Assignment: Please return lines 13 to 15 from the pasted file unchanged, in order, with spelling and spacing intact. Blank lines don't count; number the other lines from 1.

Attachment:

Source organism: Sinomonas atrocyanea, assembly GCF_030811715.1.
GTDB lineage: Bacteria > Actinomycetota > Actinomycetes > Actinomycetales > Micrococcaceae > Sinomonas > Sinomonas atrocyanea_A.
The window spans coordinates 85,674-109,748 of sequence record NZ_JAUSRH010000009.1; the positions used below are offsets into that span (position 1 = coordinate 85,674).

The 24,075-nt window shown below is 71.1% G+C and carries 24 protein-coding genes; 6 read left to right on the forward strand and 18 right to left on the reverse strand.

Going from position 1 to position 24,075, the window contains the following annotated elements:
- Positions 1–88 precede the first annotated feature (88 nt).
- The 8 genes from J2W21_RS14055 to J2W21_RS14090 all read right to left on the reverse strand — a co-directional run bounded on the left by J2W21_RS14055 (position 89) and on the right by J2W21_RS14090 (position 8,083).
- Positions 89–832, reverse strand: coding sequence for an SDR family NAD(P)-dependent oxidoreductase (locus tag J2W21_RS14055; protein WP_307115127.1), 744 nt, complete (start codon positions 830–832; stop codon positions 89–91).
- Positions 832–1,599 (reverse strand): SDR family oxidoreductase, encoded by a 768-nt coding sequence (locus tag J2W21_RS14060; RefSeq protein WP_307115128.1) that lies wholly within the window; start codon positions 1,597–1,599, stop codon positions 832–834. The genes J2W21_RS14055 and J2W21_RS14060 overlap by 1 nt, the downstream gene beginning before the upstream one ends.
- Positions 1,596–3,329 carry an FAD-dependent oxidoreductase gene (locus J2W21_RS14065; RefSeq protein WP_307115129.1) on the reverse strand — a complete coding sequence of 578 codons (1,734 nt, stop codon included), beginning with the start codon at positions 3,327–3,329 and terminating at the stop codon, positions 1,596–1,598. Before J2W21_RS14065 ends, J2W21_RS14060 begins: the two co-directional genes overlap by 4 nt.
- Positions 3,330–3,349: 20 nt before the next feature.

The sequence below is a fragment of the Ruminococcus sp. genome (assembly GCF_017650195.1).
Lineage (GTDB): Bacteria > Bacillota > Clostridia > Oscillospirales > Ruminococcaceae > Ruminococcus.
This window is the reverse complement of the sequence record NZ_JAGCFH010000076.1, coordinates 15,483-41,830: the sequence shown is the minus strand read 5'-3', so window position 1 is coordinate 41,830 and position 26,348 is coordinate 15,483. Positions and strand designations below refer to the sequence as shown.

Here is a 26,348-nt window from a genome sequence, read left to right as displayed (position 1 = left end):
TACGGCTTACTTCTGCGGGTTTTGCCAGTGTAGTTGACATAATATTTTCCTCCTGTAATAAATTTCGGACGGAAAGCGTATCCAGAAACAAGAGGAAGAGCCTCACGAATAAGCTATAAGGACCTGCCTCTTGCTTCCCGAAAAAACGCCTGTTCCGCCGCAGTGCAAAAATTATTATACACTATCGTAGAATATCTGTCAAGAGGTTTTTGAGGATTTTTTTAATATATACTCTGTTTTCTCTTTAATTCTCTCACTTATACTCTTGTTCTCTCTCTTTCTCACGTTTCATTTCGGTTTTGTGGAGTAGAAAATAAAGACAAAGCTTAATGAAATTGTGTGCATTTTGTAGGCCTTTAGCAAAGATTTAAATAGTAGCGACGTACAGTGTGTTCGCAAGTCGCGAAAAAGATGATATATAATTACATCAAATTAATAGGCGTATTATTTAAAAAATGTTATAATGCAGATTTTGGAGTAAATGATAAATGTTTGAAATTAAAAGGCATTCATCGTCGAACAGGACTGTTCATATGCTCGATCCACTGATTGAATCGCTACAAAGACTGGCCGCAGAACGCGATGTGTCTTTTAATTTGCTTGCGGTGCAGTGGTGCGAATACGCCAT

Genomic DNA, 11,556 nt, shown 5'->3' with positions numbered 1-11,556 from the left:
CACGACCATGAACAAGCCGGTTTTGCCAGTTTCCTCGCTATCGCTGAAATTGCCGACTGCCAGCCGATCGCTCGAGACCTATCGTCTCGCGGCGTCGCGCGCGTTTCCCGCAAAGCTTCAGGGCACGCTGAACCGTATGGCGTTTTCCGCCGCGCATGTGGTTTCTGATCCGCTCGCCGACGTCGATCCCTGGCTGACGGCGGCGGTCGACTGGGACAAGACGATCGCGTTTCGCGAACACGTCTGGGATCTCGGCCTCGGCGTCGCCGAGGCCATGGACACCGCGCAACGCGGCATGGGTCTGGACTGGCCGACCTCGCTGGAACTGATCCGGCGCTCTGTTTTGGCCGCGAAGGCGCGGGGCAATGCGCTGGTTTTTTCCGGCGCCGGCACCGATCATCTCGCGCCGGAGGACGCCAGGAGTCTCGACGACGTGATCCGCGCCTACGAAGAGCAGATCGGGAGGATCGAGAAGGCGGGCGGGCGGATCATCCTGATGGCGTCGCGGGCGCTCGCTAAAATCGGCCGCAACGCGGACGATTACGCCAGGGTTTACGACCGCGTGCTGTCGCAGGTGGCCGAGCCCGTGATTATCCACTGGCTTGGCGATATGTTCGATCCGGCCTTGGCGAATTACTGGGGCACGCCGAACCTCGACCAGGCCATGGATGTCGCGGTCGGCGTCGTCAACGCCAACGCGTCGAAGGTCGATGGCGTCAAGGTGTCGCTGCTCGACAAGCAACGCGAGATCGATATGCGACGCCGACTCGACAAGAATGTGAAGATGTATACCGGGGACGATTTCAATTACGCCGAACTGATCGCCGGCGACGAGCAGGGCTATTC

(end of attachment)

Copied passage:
Lineage (GTDB): Bacteria > Bacillota > Clostridia > Oscillospirales > Ruminococcaceae > Ruminococcus.
This window is the reverse complement of the sequence record NZ_JAGCFH010000076.1, coordinates 15,483-41,830: the sequence shown is the minus strand read 5'-3', so window position 1 is coordinate 41,830 and position 26,348 is coordinate 15,483. Positions and strand designations below refer to the sequence as shown.

Here is a 26,348-nt window from a genome sequence, read left to right as displayed (position 1 = left end):